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Major Reviews

Test Readiness Review (TRR)

A Test Readiness Review (TRR) is conducted to determine if the system under review is ready to proceed into formal testing by deciding whether the test procedures are complete and verify their compliance with test plans and descriptions. A TRR is normally conducted before each major test configuration item including hardware and software and provides management with the assurance that a system has undergone a thorough test process and is ready for turnover to the next test phase. The Flight Readiness Review (FRR) is a subset test of the TRR.

Checklist: Test Readiness Review (TRR) Risk Assessment

The TRR assesses test objectives, test methods and procedures, scope of tests, and safety and confirms that required test resources have been properly identified and coordinated to support planned tests. The TRR verifies the traceability of planned tests to program requirements and user needs. The TRR also assesses the system under review for development maturity, cost/ schedule effectiveness, and risk to determine readiness to proceed to formal testing.

The TRR should answer the following questions:

  1. Why are we testing?
  2. What is the purpose of the planned test?
  3. Does the planned test verify a requirement that is directly traceable back to a system specification or other program requirement?
  4. What are we testing (subsystem, system, system of systems, other)?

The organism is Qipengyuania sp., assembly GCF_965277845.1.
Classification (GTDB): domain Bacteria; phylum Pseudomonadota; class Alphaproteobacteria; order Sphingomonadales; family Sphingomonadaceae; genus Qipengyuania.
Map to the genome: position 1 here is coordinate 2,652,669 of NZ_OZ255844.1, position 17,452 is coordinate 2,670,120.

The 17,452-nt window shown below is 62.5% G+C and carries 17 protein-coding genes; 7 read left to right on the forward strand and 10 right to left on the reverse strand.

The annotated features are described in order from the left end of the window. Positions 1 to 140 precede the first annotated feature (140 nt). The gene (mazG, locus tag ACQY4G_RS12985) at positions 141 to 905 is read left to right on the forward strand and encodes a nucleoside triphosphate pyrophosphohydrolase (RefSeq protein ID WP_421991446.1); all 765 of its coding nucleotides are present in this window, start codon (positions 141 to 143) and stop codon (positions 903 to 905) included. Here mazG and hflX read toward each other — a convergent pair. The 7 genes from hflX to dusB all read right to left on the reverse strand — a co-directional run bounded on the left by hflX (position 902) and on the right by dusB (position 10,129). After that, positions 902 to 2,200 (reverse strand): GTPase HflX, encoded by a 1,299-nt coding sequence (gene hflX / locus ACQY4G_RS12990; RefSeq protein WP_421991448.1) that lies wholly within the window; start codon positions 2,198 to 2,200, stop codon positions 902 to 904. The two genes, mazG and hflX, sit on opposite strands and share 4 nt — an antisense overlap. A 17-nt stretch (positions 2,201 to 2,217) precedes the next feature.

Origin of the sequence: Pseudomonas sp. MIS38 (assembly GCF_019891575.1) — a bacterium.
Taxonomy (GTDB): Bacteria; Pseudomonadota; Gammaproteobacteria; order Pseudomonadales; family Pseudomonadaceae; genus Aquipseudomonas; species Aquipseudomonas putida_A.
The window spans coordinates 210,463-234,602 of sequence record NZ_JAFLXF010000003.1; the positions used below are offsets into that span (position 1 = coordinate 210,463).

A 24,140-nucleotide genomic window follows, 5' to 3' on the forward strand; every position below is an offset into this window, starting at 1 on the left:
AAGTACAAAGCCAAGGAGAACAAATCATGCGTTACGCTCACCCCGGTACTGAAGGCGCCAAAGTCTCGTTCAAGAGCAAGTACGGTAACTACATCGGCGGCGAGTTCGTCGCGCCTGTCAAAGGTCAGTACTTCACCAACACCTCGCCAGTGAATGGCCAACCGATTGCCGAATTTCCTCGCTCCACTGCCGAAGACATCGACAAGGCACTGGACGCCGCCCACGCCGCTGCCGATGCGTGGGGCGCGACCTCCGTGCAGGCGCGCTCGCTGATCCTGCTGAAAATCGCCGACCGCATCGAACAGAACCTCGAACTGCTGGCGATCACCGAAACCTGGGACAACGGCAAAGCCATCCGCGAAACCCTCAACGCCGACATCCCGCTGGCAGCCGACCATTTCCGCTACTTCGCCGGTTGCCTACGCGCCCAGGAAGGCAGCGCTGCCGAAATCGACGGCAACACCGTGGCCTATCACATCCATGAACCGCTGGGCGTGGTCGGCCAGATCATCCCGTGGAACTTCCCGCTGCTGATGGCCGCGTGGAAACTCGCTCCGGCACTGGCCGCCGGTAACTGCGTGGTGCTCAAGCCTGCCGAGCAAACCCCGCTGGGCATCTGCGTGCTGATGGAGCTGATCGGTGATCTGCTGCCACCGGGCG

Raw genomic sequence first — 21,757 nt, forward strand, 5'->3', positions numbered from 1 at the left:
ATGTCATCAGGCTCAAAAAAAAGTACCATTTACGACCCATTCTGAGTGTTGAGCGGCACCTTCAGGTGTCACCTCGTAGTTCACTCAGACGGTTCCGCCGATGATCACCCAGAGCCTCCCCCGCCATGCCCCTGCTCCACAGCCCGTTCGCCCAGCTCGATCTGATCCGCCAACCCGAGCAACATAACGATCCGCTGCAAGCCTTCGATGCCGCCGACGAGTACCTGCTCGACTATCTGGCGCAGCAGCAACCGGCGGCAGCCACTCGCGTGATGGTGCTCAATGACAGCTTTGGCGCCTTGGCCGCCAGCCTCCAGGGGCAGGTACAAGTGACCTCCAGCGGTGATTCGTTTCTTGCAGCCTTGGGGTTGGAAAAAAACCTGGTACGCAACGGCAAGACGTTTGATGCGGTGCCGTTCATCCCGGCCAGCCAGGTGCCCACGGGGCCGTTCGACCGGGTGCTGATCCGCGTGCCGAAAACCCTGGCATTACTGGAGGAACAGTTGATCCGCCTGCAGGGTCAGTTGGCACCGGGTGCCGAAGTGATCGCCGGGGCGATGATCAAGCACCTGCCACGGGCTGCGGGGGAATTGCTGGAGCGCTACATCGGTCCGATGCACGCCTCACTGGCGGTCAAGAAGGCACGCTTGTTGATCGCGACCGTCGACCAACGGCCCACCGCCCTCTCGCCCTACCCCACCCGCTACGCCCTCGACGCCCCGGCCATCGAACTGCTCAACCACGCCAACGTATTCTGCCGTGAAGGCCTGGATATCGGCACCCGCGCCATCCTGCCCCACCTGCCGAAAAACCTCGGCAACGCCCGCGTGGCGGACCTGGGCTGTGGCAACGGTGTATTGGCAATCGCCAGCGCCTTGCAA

5. Is the configuration of the system under test sufficiently mature, defined, and representative to accomplish planned test objectives and or support defined program objectives?
  6. Are we ready to begin testing?
  7. Have all planned preliminary, informal, functional, unit level, subsystem, system, and qualification tests been conducted, and are the results satisfactory?
  8. What is the expected result and how can/do the test evaluation results affect the program?
  9. Is the planned test properly resourced (people, test article or articles, facilities, data systems, support equipment, logistics, etc.)?
  10. What are the risks associated with the tests and how are they being mitigated?
  11. What are the hazards and ESOH risks associated with the specific testing?
  12. Have the necessary “Safety Releases” from the Program Manager (PM) been provided to developmental and operational testers prior to any test using personnel?
  13. What is the fall-back plan should a technical issue or potential showstopper arise during testing?

The scope of the TRR is directly related to the risk level associated with performing the planned tests and the importance of the test evaluation results to overall program success. The level of specific risk and associated risk level will vary as a system proceeds from component level, to system level, to systems of systems level testing. Early component level tests may not require the same level of review as the final system level tests. Sound judgment should dictate the scope of a specific test or series of tests.

Typical TRR success criteria including the following:

  • Completed and approved test plans for the system under test,
  • Completed identification and coordination of required test resources,
  • The judgment that previous component, subsystem, and system test results form a satisfactory basis for proceeding into planned tests, and
  • Identified risk level acceptable to the program leadership.

The Program Manager (PM) should address the scope of the TRR in the Systems Engineering Plan (SEP). Test and Evaluation (T&E) is an integral part of the Systems Engineering Processes of Verification and Validation.